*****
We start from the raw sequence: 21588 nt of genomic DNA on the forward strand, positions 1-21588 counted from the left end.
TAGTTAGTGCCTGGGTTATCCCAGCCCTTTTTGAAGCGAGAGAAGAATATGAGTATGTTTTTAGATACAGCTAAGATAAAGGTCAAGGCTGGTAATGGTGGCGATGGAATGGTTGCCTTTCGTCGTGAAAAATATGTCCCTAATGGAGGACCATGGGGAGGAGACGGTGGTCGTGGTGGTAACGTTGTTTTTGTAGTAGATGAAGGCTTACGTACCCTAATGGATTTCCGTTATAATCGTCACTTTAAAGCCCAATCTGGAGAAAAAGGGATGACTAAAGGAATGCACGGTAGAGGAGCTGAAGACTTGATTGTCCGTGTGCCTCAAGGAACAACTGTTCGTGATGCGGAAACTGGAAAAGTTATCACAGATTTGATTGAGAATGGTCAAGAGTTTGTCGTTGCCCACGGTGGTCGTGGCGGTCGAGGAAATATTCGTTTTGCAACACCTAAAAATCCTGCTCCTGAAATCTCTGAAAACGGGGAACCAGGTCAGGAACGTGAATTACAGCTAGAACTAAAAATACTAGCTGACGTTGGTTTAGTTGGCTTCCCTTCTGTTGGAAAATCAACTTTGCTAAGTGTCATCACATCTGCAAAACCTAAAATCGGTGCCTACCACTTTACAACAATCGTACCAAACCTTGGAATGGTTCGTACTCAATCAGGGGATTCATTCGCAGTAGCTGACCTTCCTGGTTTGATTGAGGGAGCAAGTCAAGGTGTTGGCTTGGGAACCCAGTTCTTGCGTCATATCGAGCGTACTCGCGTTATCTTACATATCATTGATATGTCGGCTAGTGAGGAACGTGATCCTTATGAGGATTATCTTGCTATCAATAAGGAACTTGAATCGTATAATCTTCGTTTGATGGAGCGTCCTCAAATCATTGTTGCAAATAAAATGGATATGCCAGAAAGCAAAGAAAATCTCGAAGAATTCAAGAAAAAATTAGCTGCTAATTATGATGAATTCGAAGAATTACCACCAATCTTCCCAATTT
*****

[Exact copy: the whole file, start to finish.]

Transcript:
We start from the raw sequence: 21588 nt of genomic DNA on the forward strand, positions 1-21588 counted from the left end.
TAGTTAGTGCCTGGGTTATCCCAGCCCTTTTTGAAGCGAGAGAAGAATATGAGTATGTTTTTAGATACAGCTAAGATAAAGGTCAAGGCTGGTAATGGTGGCGATGGAATGGTTGCCTTTCGTCGTGAAAAATATGTCCCTAATGGAGGACCATGGGGAGGAGACGGTGGTCGTGGTGGTAACGTTGTTTTTGTAGTAGATGAAGGCTTACGTACCCTAATGGATTTCCGTTATAATCGTCACTTTAAAGCCCAATCTGGAGAAAAAGGGATGACTAAAGGAATGCACGGTAGAGGAGCTGAAGACTTGATTGTCCGTGTGCCTCAAGGAACAACTGTTCGTGATGCGGAAACTGGAAAAGTTATCACAGATTTGATTGAGAATGGTCAAGAGTTTGTCGTTGCCCACGGTGGTCGTGGCGGTCGAGGAAATATTCGTTTTGCAACACCTAAAAATCCTGCTCCTGAAATCTCTGAAAACGGGGAACCAGGTCAGGAACGTGAATTACAGCTAGAACTAAAAATACTAGCTGACGTTGGTTTAGTTGGCTTCCCTTCTGTTGGAAAATCAACTTTGCTAAGTGTCATCACATCTGCAAAACCTAAAATCGGTGCCTACCACTTTACAACAATCGTACCAAACCTTGGAATGGTTCGTACTCAATCAGGGGATTCATTCGCAGTAGCTGACCTTCCTGGTTTGATTGAGGGAGCAAGTCAAGGTGTTGGCTTGGGAACCCAGTTCTTGCGTCATATCGAGCGTACTCGCGTTATCTTACATATCATTGATATGTCGGCTAGTGAGGAACGTGATCCTTATGAGGATTATCTTGCTATCAATAAGGAACTTGAATCGTATAATCTTCGTTTGATGGAGCGTCCTCAAATCATTGTTGCAAATAAAATGGATATGCCAGAAAGCAAAGAAAATCTCGAAGAATTCAAGAAAAAATTAGCTGCTAATTATGATGAATTCGAAGAATTACCACCAATCTTCCCAATTT